But while the other “religions of the book,” Islam and Judaism, are equally focused on obedience to “God,” they trust “God” will forgive them. Christianity is unique in that it worries over finding mechanisms for forgiveness that are guaranteed to work automatically. In contrast with Hinduism, Buddhism or Taoism, which concentrate on the moral transformation of the personality in this world leading to the harmony of society, the Christian emphasis on sin and its punishment in the afterlife is so great that it gives rise to the impression that Western Christians thought of the moral code as something of a formality: a backdrop to the real drama. It was never expected that anyone would or even could comply with it, that all would necessarily sin, and that religion primarily had to do with what happens afterwards. Even Paul said the purpose of the “law” was to prove to us that we couldn’t keep it. It defined our relationship to “God” as beggars. The behavior that religion was concerned about was not basic morality, but how to act once you realized moral wholeness was no longer a possibility — how to live from day to day even though you were a moral cripple, out of sync with the Universe, alienated from God, saturated with guilt, and terrified of death because eternal punishment hung over your head like the sword of Damocles.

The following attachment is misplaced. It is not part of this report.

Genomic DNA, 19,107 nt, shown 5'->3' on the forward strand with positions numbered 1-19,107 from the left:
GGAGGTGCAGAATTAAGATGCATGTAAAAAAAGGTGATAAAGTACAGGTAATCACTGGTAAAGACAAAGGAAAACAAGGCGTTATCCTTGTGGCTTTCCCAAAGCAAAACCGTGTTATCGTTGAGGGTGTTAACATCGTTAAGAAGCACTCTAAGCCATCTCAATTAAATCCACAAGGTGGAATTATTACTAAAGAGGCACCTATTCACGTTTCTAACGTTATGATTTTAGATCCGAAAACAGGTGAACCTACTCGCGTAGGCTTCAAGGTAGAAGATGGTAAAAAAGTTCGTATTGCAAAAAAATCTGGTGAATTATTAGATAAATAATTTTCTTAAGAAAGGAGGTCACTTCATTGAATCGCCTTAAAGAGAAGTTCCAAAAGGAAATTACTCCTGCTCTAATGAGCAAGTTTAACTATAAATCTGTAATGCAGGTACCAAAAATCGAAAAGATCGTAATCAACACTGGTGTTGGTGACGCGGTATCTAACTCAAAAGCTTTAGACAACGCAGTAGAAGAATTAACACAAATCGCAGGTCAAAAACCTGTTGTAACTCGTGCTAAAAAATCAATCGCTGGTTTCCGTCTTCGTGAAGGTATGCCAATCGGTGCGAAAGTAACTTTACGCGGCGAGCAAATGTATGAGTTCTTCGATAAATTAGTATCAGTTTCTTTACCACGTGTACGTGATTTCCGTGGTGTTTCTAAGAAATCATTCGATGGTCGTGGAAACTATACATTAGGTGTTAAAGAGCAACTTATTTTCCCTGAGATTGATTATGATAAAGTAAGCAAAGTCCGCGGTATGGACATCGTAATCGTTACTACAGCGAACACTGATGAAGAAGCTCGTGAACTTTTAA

This emphasis on coping with the failure of moral living rather than finding ways to encourage its joyous and LIFE-expanding implementation, was given deep theological justification by Augustine of Hippo at the end of the fourth century. He claimed that the very purpose of the incarnation was to reverse the insult, guilt and effects of Original Sin — the disobedience of Adam and Eve — that hung over humankind, condemning every single human being to eternal torment, even the sinless, just for being born human.  Jesus’ death on the cross was said to be an atone­ment for that primordial sin … a “sacrifice” in the literal ancient sense of the slaughter of a victim as a symbol of submission to “God” and was believed to “please” “God” and avert his justified fury at the human race. It created an infinite pool of forgiveness, which the Church managed and parceled out to Christians in accord with their compliance with the second great code of morality: the commandments of the Church.